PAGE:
View Single Post
Old 12-26-2008, 02:52 PM
That Guy's Avatar
That Guy That Guy is offline
Platinum Member
Join Date: Jun 2007
Posts: 1,655
Default Re: A short first one

It was great for your first buddy. Good job.

When trying to force pyschological distress through film it can be hard to convey due to 2 reasons. #1- Ambient Noise Levels (you did great) #2- Situational Awareness (you could have used just a bit more). In order to get your audience to start thinking/wondering you need to give them something to think/wonder about. The shots were really good, the only thing I would suggest is forcing your audience to know that there is uncertainty within a 360 degree radius and from a distance as well.

Some angular wide shots and slow sweeping motions with the camera will go a long way. Your audience needs to comprehend that thier personal space and security could be thretened from any direction. If your audience comprehends that they are all alone in a creepy and unfamiliar environment they will start thinking and thier mental distress should automatically trigger. That is when the close up & still shots become effective. If your audience knows that there is uncertainty all around and at a distance the close up shots will stimulate more mental distress because now they are being forced to see something up close though they know the uncertainty more than likely will be comming from the distance and they will always be waiting for that wideshot and sweeping motion to let them know its safe out there. Finding the balance between the two is where the magic lies and it comes with trial and error. You need to continually stimulate your audiences distress in order to maintain it.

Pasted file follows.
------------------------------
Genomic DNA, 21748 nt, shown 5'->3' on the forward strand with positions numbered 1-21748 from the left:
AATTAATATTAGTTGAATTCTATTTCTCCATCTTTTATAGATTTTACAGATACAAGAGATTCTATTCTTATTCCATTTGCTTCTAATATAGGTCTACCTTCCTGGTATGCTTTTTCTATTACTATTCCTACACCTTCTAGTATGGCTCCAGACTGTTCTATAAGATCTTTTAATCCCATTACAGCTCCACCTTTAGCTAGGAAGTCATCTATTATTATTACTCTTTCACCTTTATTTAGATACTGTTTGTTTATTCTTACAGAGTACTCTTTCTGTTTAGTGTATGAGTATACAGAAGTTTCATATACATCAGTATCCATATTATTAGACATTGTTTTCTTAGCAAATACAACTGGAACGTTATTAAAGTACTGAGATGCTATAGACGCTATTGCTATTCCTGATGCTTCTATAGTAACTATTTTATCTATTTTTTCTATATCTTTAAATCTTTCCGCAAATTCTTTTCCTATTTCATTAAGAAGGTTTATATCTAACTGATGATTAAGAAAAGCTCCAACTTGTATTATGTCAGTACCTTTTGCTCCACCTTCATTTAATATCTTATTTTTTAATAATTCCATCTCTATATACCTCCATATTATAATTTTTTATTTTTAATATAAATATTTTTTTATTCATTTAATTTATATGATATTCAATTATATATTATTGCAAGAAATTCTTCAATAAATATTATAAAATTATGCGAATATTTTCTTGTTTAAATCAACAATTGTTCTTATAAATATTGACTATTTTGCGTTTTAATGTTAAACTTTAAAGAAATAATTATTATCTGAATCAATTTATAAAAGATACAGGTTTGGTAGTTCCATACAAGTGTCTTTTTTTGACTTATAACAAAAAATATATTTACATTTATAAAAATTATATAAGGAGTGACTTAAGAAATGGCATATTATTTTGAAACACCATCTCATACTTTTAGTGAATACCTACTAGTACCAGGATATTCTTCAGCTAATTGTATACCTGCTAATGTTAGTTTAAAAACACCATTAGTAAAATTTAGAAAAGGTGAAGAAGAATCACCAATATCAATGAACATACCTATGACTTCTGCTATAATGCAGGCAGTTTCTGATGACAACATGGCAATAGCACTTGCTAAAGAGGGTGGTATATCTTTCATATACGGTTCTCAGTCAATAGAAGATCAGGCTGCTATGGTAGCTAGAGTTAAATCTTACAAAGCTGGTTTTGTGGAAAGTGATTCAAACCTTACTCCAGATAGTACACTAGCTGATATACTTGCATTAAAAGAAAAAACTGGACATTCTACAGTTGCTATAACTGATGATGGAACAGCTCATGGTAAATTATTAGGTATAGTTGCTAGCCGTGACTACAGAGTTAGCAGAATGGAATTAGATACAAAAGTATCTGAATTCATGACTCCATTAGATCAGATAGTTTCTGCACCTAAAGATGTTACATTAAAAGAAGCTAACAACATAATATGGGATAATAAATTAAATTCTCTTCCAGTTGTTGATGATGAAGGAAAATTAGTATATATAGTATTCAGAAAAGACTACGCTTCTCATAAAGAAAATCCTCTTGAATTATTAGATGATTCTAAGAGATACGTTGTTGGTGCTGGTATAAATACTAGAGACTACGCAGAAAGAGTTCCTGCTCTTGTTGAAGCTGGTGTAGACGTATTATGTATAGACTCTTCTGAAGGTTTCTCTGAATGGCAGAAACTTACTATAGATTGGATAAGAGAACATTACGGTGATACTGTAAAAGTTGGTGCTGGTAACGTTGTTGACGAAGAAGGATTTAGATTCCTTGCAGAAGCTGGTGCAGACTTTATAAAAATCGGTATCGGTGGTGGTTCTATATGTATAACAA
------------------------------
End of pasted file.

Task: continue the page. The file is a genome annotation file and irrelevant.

If your looking for a constant rise in distress levels there are other avenues one can use as well.

You really did a great job. 8.5 out of 10 for creativity and effective use of the camera and music.

Last edited by That Guy; 12-26-2008 at 03:04 PM. Reason: Added Content
Reply With Quote